"Sir, do you want milk?"
Translation:Señor, ¿quiere usted leche?
It's not quite accurate to say "Señor always implies third person singular"). Third-person speech occurs when "señor" is used as a noun meaning "man" or "gentleman" (e.g. "El señor quiere leche") but not when it's used as a form of address.
When you directly address a person, such as in the topic sentence here, you use a second-person form by definition. Both "tú quieres" and "usted quiere" use second-person pronouns and verb forms. It just so happens that in Spanish, the same verb conjugations are used for both formal second-person singular subjects (e.g. "usted") and third-person singular subjects (e.g. "ella").
Both "tú quieres" and "usted quiere" use second-person pronouns and verb forms. It just so happens that in Spanish, the same verb conjugations are used for both formal second-person singular subjects (e.g. "usted") and third-person singular subjects (e.g. "ella").
Not exactly. narion_k is not explaining the grammar of the conjugations correctly. narion_k is not explaining the grammar of the verb forms correctly.
The distinction that narion_k neglects to make is this one:
Functionally, usted and ustedes are second person pronouns. But grammatically, the verbs they govern are conjugated in the third person. We should interpret the post by JenniferSu318351 in the grammatical sense instead of the functional sense.
I understand the risk of misinterpretation. Apparently narion_k was motivated to write a reply to JenniferSu318351 because narion_k made the wrong interpretation of the post by JenniferSu318351. But if we all make the right interpretation of what Jennifer said, then the post by JenniferSu318351 can be construed as a post that was written correctly without error. Her final sentence is correct if we interpret her to be stating that the subject pronoun can be omitted by the Spanish speaker.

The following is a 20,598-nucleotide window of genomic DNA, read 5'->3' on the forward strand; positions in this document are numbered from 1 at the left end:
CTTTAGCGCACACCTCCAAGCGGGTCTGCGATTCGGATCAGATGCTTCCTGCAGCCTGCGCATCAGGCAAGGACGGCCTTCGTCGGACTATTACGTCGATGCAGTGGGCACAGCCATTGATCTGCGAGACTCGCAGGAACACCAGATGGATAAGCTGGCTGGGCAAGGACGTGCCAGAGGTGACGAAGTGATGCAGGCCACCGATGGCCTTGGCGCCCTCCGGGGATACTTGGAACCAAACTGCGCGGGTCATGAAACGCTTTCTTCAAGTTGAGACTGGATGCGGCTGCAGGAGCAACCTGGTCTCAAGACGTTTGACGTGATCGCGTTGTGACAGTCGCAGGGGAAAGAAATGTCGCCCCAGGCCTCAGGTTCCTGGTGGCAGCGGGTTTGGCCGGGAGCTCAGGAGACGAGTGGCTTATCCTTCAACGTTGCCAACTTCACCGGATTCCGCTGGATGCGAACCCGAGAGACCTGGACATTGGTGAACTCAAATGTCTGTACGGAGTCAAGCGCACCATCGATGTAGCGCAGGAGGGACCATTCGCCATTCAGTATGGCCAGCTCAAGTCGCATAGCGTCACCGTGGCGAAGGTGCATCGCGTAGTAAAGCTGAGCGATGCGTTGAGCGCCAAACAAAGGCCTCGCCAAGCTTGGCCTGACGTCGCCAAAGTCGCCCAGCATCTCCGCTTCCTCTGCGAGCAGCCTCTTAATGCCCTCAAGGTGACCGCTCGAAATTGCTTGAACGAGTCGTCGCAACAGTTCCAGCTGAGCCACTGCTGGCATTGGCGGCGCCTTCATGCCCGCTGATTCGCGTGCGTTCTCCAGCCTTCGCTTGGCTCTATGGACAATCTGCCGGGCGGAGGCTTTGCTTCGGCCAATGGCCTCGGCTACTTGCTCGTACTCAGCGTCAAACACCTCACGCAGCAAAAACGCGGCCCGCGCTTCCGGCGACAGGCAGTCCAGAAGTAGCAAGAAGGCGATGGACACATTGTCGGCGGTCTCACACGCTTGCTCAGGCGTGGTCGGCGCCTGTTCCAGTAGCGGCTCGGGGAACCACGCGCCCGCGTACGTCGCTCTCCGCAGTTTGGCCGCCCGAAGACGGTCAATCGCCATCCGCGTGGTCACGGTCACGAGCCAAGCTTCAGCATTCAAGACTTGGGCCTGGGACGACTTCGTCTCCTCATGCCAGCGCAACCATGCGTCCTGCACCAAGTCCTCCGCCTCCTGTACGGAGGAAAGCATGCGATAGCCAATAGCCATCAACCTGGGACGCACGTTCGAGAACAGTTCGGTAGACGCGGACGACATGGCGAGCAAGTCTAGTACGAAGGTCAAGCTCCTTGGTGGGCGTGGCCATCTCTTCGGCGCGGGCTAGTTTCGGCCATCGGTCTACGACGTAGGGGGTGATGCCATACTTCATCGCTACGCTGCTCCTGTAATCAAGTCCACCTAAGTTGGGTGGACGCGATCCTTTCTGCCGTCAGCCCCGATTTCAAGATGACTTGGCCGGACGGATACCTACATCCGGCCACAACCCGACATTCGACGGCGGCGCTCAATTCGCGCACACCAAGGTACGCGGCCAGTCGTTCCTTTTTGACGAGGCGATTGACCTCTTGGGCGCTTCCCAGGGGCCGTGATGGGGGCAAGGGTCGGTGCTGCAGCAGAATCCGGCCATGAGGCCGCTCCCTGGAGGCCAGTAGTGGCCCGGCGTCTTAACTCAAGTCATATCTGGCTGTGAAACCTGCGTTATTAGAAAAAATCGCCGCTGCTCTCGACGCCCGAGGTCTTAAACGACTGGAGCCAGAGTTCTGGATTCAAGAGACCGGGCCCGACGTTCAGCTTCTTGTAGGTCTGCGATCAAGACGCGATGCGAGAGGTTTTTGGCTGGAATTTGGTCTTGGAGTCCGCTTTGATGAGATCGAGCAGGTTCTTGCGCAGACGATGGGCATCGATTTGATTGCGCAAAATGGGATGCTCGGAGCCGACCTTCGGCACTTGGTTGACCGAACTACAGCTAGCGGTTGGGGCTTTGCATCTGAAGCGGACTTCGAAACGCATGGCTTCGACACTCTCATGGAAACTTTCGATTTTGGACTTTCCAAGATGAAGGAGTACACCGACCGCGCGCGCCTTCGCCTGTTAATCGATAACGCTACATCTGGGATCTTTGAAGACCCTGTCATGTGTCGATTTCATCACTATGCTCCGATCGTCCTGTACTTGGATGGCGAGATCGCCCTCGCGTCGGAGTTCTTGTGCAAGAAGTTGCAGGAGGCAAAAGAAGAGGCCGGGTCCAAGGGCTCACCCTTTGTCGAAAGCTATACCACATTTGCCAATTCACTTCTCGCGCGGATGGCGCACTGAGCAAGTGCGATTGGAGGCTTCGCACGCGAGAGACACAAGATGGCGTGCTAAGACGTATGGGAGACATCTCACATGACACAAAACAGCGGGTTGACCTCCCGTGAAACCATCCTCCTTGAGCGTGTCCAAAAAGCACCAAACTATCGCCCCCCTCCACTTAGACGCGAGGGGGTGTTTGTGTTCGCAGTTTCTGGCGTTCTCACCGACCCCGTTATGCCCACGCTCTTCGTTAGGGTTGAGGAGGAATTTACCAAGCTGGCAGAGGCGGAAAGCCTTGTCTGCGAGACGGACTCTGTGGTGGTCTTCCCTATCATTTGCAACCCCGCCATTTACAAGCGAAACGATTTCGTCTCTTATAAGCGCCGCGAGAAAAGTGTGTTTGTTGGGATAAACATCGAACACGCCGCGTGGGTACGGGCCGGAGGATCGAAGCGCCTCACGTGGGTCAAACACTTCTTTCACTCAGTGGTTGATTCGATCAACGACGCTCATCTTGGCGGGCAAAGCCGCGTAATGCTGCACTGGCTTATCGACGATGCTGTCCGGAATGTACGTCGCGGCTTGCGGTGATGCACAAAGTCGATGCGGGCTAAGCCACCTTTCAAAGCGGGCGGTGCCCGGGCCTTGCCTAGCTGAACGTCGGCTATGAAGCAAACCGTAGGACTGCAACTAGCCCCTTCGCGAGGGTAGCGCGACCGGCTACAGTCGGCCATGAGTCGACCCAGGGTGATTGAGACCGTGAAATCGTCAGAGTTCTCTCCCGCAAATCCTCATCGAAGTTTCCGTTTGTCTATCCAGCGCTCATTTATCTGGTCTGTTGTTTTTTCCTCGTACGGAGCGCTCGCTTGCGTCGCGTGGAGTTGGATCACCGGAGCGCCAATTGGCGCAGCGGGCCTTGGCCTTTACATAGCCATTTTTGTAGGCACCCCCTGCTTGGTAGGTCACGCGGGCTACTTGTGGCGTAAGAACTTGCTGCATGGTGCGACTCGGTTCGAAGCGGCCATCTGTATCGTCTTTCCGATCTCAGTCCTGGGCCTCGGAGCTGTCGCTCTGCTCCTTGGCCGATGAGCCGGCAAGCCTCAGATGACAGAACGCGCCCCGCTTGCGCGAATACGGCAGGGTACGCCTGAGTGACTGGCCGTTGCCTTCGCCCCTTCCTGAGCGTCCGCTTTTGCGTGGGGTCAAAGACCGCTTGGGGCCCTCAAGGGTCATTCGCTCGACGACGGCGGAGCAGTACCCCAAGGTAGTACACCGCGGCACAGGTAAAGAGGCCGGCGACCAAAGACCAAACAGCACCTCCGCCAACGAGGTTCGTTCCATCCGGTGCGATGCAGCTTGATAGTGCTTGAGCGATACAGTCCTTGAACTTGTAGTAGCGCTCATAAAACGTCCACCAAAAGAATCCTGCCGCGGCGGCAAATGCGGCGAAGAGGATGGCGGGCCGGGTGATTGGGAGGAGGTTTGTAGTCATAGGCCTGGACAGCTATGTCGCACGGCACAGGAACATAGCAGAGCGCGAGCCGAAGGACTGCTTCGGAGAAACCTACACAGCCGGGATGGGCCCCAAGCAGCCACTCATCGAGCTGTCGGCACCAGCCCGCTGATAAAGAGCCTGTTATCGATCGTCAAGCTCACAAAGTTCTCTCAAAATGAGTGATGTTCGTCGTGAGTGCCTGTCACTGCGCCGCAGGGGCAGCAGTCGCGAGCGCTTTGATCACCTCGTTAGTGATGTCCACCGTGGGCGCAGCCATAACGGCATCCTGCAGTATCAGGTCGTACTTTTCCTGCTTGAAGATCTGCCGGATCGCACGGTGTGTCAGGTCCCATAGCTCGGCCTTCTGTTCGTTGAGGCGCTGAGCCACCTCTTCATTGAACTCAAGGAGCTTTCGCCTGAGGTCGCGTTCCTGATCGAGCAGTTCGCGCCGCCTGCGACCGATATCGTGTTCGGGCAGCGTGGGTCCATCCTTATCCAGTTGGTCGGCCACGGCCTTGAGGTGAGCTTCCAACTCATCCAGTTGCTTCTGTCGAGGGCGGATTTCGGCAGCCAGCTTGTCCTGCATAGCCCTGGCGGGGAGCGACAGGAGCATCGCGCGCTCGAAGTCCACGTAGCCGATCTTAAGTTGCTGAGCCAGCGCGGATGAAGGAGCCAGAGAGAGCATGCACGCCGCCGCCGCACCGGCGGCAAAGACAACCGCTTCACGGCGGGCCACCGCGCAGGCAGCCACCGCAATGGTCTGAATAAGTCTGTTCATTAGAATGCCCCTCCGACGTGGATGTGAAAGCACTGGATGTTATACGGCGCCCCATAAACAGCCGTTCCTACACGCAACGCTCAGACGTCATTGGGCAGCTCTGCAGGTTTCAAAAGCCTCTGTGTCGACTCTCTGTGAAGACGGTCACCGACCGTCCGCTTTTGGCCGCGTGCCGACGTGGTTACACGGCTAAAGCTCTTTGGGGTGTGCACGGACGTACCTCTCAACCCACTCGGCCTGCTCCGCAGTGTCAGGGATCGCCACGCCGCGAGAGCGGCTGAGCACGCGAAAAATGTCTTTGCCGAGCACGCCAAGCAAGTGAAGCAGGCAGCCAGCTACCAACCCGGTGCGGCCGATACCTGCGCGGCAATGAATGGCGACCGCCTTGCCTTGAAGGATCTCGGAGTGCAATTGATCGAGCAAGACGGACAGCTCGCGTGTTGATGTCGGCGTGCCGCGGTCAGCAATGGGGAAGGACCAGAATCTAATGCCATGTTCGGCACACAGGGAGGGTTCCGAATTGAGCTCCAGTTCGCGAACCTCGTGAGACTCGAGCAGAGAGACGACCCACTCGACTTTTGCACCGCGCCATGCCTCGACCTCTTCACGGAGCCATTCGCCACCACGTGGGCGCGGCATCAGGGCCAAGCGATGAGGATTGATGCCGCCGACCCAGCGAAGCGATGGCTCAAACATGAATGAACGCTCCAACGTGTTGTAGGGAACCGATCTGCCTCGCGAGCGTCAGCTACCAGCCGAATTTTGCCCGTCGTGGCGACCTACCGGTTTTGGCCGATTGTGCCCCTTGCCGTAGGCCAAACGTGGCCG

"Usted" is the formal form of "tú" and when using it you always conjugate the verb according to the third person singular instead of second person singular. So as we're talking with a Sir you must be polite and use "usted" therefore conjugating "querer" as "quiere", "quieres" would be a conjugation for "Tú" which is informal.
This does not make any sense, when talking to a person shouldnt you use quieres ...
No, not when you are trying to speak in a formal manner. In contrast, when you are trying to speak in an informal manner, then you are free to say "quieres". This Duolingo exercise implicitly requires the student to create a formal Spanish sentence instead of an informal Spanish sentence. Whenever we see the words, "Sir," or "Ma'am," then we must interpret the exercise as a formal setting instead of an informal setting.
Functionally, usted and ustedes are second person pronouns. But grammatically, the verbs they govern are conjugated in the third person.
... and why put the usted after? Thats like saying sir want you milk??
Okay, the sequence of the Spanish words looks odd to your eyes. You are becoming familiar with Spanish. I will show you the default Spanish solution to this exercise on the next line.
- Señor, ¿quiere usted leche?
The verb precedes the subject of this particular Spanish sentence. This sequence of words is common when asking a question in Spanish. But subject-verb inversion (SVI) is not mandatory when a question word is absent from the Spanish sentence. An example of a question word is dónde. Dónde? means "where?" in English.
Okay, I just told you that SVI is not required in the default Spanish solution to this exercise. I will show you another acceptable sequence of Spanish words in the next Spanish sentence.
- Señor, ¿usted quiere leche?
― Sir, do you want milk?
If Duo does not accept the preceding Spanish sentence in the future, then the sentence would need to be reported as missing from the database of solutions.